Love alone is credible; nothing else can be believed, and nothing else ought to be believed. This is the achievement, the “work” of faith: to recognize this absolute prius, which nothing else can surpass; to believe that there is such a thing as love, absolute love, and that there is nothing higher or greater than it; to believe against all the evidence of experience (“credere contra fidem” like “sperare contra spem“), against every “rational” concept of God, which things of him in terms of impassibility or, at best, totally pure goodness, but not in terms of this inconceivable and senseless act of love.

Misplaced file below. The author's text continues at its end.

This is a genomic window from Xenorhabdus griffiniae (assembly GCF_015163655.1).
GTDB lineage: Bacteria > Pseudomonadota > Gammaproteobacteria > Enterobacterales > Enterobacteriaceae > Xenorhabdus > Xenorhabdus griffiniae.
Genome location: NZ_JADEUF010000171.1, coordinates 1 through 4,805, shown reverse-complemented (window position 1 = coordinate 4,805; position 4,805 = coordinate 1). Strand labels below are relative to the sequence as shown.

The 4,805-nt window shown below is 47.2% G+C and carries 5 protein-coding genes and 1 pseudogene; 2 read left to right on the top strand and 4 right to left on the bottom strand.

I do not fear the God who is Holy Trinity. I fear my own freedom to turn from this God, to hide myself in an impenetrable egotism and despair which will forever close me to the roar of his love. I fear that my self-will will ultimately triumph over my desire for the supreme and ultimate Good. I fear that I am becoming, have become, a person who declares to infinite Love, “My will, not thine, be done.” I fear also the purifying suffering that I must endure, both in this life and beyond, to free me from my bondage to self and the goods of this world. But I do not fear the God of Jesus Christ. I know that if God does truly exist, then at the moment of my death he will meet me as the Crucified, still bearing the marks of his sacrifice on his hands. Judge and Judged, Priest and Victim, absolver of sins and victor over death—to this Jesus I entrust my future; to his Father I commend my spirit. Amen.